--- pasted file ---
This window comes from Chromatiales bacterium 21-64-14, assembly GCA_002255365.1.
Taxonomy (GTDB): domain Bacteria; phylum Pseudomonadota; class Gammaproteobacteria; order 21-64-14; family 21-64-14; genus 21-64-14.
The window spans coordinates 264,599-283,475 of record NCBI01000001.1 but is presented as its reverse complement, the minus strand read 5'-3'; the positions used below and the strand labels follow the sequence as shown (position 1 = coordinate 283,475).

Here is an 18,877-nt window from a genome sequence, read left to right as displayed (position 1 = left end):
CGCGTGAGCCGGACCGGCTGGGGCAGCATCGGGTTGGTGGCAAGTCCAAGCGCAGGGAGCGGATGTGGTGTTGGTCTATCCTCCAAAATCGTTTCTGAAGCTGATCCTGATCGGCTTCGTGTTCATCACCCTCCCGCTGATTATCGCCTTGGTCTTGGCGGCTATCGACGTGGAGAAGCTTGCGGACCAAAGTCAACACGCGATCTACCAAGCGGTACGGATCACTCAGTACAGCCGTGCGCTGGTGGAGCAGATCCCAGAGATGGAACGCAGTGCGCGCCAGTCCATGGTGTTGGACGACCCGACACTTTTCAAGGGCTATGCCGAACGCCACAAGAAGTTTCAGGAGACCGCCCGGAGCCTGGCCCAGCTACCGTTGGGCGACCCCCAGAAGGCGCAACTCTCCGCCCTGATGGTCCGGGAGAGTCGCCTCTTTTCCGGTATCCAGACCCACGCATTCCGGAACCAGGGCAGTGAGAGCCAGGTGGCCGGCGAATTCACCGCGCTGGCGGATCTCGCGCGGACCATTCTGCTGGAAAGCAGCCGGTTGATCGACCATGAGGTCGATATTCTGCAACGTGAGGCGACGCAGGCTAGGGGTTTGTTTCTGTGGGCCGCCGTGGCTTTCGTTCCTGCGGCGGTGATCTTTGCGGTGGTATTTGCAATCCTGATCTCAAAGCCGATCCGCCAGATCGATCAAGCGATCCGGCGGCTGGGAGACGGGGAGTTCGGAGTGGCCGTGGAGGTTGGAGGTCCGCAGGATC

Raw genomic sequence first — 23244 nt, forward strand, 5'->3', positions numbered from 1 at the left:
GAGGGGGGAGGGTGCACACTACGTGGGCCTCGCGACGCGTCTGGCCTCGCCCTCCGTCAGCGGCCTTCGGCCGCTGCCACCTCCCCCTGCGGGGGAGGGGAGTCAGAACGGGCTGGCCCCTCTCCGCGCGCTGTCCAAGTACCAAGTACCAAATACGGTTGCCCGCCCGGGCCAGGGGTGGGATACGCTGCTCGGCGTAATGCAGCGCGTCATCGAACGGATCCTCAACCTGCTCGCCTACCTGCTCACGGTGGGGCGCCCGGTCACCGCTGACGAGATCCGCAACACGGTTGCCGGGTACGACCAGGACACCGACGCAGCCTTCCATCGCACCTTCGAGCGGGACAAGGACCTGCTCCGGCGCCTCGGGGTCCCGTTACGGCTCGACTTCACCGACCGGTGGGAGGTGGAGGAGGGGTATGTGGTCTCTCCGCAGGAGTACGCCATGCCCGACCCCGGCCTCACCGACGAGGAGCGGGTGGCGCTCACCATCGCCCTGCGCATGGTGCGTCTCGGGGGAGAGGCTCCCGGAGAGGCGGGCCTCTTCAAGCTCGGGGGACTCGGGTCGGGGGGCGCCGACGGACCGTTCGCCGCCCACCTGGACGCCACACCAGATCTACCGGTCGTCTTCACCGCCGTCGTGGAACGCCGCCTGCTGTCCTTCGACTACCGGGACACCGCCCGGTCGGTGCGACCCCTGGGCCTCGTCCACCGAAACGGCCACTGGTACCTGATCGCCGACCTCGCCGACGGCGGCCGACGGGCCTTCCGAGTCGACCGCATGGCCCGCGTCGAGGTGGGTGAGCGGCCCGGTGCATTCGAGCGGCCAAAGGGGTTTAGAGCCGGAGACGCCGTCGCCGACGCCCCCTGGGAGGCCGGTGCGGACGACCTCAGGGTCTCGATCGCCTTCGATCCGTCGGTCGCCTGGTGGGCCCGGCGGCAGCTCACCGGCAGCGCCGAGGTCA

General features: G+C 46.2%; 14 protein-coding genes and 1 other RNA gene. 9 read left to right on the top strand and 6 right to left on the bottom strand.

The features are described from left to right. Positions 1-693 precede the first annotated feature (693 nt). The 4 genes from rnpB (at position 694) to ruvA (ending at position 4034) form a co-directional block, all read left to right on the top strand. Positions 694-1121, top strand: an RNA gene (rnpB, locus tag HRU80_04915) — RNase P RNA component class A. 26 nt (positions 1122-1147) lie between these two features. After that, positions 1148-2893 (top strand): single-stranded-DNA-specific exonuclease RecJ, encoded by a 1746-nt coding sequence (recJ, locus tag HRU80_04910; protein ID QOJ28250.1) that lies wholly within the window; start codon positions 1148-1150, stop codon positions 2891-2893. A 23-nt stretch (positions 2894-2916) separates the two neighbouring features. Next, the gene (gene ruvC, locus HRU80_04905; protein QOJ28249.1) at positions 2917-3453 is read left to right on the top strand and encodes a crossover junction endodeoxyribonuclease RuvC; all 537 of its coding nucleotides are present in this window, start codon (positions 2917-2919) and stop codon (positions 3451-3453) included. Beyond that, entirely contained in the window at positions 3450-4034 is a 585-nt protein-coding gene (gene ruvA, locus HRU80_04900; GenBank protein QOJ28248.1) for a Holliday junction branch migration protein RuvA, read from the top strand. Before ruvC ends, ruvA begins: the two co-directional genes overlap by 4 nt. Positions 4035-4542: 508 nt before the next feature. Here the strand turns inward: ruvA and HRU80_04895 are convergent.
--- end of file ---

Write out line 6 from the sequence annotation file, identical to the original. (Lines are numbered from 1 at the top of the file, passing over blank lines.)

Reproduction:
Raw genomic sequence first — 23244 nt, forward strand, 5'->3', positions numbered from 1 at the left: